No hesitation in Recommending Ubuntu

Tom Adelstein adelste at
Tue Jun 14 15:57:09 UTC 2005


I would recommend Ubuntu to anyone. Keep in mind, I make a living
recommending Linux. So, if you wonder why, I'll tell you.

Every PC manufacturer with whom I have worked has had to make serious
engineering changes to Microsoft Windows. I wish I could show you the
hotfix lists. I don't have access to them now, but one time I did. I'm
talking about reams of pages. Reams and reams of pages and 10's of
thousands of hotfixes existed.

One manufacturer doesn't have an NDA with me, so I'll tell you about
Gateway. Once they received the product from Microsoft, they had to fix
it, make enhancements, build drivers, etc. Then they would test it like
mad men. Then, they would create a download and would load the OS on
hard drives which could be put in computers.

I watched people slam things on tables and walk away cursing and angry
because they thought they were ready to do a run and something went
wrong in the final test. It cost a fortune to hold up production because
of some flaky bug.

If Gateway or any other manufacturer bundled Ubuntu, they would make
serious fixes to the distribution to get it to work. I think that they
would have fewer fixes and would have better documentation with Ubuntu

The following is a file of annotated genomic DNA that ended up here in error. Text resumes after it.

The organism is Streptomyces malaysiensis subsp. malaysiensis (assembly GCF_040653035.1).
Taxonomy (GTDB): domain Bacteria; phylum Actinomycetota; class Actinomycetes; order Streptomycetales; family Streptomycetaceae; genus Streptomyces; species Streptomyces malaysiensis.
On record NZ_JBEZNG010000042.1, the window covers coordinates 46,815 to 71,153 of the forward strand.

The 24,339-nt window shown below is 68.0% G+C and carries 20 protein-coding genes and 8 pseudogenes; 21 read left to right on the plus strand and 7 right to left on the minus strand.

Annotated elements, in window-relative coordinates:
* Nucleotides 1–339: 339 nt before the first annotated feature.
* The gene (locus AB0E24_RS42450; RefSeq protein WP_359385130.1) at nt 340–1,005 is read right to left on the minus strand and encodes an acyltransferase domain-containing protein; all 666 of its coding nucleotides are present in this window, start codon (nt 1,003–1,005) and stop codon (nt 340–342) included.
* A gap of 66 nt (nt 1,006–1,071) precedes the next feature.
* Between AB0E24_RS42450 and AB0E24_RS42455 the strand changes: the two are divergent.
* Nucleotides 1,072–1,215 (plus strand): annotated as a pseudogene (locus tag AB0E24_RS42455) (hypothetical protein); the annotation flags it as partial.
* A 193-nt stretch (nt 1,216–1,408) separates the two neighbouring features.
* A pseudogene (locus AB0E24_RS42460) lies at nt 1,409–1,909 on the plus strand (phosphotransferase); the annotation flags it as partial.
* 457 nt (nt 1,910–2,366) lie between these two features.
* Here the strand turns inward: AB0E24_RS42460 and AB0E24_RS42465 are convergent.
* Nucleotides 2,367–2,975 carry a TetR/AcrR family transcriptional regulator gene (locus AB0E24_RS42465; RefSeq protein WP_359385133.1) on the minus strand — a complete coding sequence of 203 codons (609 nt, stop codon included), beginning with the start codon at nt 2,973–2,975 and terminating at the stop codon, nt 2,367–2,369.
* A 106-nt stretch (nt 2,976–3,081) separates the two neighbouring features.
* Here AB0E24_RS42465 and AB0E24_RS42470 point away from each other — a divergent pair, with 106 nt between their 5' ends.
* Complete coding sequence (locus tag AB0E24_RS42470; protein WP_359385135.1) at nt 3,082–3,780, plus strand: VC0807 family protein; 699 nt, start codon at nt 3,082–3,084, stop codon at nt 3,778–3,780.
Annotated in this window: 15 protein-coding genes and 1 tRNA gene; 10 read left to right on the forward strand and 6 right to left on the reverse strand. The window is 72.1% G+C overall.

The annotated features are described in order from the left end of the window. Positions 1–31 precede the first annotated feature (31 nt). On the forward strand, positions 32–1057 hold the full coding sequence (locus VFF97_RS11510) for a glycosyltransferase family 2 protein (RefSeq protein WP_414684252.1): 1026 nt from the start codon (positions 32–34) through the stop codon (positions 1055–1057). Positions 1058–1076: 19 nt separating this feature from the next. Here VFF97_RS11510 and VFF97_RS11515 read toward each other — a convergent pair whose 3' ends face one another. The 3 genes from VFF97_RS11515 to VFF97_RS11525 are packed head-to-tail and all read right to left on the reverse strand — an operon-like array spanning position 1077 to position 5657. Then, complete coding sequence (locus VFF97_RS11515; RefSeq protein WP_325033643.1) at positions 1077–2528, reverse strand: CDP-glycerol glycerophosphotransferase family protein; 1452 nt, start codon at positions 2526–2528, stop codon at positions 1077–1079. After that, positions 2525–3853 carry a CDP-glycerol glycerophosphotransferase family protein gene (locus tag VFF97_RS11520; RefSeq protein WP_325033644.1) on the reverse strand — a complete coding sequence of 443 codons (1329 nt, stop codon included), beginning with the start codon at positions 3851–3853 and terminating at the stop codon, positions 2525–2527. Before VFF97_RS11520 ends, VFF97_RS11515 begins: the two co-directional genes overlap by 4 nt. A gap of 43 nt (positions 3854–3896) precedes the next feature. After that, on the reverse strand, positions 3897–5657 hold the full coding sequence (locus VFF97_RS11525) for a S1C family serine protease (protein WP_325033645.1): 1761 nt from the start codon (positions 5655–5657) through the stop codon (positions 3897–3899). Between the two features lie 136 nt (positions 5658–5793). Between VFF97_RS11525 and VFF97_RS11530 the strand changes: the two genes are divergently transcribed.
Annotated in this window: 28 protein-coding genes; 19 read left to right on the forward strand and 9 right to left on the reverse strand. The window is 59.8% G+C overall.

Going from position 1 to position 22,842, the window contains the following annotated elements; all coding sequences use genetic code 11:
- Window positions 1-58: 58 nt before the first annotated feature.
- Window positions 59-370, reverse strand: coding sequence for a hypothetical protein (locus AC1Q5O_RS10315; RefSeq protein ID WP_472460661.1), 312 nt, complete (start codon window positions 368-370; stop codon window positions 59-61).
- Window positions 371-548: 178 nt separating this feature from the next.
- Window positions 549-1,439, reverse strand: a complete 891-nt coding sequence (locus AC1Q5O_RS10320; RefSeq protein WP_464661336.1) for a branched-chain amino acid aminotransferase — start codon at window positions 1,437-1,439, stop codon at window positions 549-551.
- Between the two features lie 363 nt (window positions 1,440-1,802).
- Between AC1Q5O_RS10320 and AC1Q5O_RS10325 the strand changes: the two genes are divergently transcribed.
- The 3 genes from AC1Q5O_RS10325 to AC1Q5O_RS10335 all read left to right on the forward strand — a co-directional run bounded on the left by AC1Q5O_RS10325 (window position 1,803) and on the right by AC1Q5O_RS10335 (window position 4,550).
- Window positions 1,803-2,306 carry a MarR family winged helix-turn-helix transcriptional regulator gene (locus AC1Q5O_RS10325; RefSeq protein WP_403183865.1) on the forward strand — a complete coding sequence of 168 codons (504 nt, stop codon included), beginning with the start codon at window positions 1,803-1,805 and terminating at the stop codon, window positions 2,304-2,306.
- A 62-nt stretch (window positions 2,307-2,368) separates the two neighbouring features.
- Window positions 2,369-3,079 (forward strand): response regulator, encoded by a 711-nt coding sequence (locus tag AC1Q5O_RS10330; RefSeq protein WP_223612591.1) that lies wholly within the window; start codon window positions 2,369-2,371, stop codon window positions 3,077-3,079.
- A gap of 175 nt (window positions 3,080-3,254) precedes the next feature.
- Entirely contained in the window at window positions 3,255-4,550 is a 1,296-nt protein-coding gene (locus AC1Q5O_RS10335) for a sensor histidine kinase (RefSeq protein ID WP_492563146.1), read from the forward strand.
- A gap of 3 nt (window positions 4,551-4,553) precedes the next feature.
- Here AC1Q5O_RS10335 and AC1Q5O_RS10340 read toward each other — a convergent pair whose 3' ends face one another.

than Microsoft. They would also add components like a version of
Cyberlink's PowerDVD, etc. 

Why don't they? Because they are tied to the financial arrangements -
marketing rebates.

I build my own computers unless someone gives me a name brand computer
for whatever reason. I have a Gateway sitting here, for example.

I tweak and fix every system. Something is wrong with every OS with
which I have ever tried. I see complaints about drivers and apps and all
sorts of things on mailing lists including this one. 

Unless an operating system is engineered for a specific set of hardware,
it's almost impossible to get it right the first time. For example, I
have a Whitebox I bought from Micro Center because they are now bundling
Linux with their house brand. But the DVD software that came with the
drive doesn't work on Windows. Guess what - the OEM version of that
software built for Linux works extremely well with the DVD drive. It's a
cheap Chinese drive, but it works great. 

If I recommend Ubuntu, I'm willing to engineer it to a customer's specs
- only if I'm paid however.

The problem many people face with Linux is simple: hardware
compatibility. Back in the mid 1990's we carried around hardware
compatibility lists for NT, Novell, O/2 and IBM Lan Server. If something
didn't work, it was always our fault. Funny how expectations have

That's a perspective from the industry. It's not that Linux has less
drivers than Microsoft or Mac - it's just that they have different ones.

If you want to make Linux work for you then you'll have to make it work.

I consider it fun, you may have other things to do.


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